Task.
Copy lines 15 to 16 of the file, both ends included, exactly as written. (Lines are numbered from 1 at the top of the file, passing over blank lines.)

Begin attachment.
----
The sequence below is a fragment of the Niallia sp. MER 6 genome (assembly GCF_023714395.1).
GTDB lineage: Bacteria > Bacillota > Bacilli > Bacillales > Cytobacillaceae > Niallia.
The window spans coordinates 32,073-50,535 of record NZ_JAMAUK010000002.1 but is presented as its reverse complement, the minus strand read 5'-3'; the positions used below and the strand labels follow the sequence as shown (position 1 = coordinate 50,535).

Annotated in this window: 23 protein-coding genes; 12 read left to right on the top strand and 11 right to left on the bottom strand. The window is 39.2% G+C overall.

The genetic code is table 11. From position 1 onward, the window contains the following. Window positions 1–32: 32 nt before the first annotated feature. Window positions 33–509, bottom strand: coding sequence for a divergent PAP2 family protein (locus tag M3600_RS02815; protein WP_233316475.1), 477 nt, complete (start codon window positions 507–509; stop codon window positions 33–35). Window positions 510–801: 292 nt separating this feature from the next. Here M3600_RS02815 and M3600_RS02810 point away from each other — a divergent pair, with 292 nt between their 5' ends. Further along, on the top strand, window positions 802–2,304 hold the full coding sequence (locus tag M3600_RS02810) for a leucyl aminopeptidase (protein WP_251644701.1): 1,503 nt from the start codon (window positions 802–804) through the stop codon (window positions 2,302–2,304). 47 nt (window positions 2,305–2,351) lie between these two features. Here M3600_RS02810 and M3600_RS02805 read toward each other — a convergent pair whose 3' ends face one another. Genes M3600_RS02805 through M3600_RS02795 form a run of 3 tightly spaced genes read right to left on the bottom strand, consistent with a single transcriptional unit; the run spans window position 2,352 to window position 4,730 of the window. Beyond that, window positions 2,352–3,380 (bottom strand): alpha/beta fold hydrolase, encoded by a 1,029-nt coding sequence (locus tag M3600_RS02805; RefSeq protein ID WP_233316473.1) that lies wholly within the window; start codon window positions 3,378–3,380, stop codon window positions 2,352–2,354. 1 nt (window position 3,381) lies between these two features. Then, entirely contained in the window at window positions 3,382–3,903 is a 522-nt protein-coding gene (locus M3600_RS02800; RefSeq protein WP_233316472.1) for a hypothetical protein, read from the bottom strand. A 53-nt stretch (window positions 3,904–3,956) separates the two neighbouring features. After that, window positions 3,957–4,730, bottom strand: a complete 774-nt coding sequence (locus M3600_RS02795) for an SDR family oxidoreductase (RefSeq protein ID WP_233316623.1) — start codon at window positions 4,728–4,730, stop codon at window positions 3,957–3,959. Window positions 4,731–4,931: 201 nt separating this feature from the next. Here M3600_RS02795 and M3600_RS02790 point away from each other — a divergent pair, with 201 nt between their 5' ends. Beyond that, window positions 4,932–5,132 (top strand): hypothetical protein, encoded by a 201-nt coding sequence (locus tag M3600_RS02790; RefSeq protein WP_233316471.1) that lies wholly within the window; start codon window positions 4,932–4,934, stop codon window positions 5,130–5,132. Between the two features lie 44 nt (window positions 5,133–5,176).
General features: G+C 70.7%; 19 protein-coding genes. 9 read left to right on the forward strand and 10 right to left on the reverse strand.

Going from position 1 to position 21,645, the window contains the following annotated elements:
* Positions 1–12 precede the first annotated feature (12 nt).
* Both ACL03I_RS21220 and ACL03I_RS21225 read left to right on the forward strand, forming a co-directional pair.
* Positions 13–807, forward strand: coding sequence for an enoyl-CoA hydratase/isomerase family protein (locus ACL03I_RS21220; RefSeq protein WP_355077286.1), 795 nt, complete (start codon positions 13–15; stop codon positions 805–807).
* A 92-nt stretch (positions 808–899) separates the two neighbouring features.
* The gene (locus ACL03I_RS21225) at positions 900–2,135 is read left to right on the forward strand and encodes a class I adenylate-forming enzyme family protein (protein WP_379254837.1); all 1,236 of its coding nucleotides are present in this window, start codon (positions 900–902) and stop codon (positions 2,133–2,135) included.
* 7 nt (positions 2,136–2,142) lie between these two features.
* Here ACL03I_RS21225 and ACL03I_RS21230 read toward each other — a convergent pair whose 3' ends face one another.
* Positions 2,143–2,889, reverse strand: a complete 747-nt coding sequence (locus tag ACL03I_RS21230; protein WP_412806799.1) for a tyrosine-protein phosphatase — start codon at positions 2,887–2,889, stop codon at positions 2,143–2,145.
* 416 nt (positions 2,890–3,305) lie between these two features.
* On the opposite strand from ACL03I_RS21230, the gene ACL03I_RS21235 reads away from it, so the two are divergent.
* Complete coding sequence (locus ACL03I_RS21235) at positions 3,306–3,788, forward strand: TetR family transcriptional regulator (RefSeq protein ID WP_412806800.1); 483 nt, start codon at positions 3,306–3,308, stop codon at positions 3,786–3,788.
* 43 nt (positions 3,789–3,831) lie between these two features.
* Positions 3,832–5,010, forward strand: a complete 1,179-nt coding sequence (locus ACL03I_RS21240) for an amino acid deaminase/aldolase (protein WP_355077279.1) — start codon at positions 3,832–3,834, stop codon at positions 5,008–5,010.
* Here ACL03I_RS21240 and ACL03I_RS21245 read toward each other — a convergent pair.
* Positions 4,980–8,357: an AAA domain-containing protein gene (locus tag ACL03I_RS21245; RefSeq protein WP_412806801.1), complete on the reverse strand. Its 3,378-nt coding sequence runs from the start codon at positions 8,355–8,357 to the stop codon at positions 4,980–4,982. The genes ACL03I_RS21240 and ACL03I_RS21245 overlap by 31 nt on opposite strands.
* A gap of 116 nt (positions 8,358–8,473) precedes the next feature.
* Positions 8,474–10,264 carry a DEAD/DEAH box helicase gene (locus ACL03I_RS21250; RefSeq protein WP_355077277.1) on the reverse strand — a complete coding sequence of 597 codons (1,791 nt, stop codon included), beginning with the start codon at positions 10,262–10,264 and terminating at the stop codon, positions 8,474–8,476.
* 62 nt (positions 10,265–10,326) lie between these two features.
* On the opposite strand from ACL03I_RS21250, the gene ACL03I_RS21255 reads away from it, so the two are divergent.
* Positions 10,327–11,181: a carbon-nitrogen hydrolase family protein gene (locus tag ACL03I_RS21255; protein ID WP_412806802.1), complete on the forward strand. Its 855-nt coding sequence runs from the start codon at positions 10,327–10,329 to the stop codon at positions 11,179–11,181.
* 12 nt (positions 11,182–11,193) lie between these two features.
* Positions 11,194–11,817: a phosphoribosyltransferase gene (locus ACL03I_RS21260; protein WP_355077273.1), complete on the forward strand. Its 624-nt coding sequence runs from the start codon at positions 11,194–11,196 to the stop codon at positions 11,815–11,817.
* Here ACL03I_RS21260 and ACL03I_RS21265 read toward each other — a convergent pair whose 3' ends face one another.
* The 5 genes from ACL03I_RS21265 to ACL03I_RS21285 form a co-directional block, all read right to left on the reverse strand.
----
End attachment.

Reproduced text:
* Positions 2,143–2,889, reverse strand: a complete 747-nt coding sequence (locus tag ACL03I_RS21230; protein WP_412806799.1) for a tyrosine-protein phosphatase — start codon at positions 2,887–2,889, stop codon at positions 2,143–2,145.
* 416 nt (positions 2,890–3,305) lie between these two features.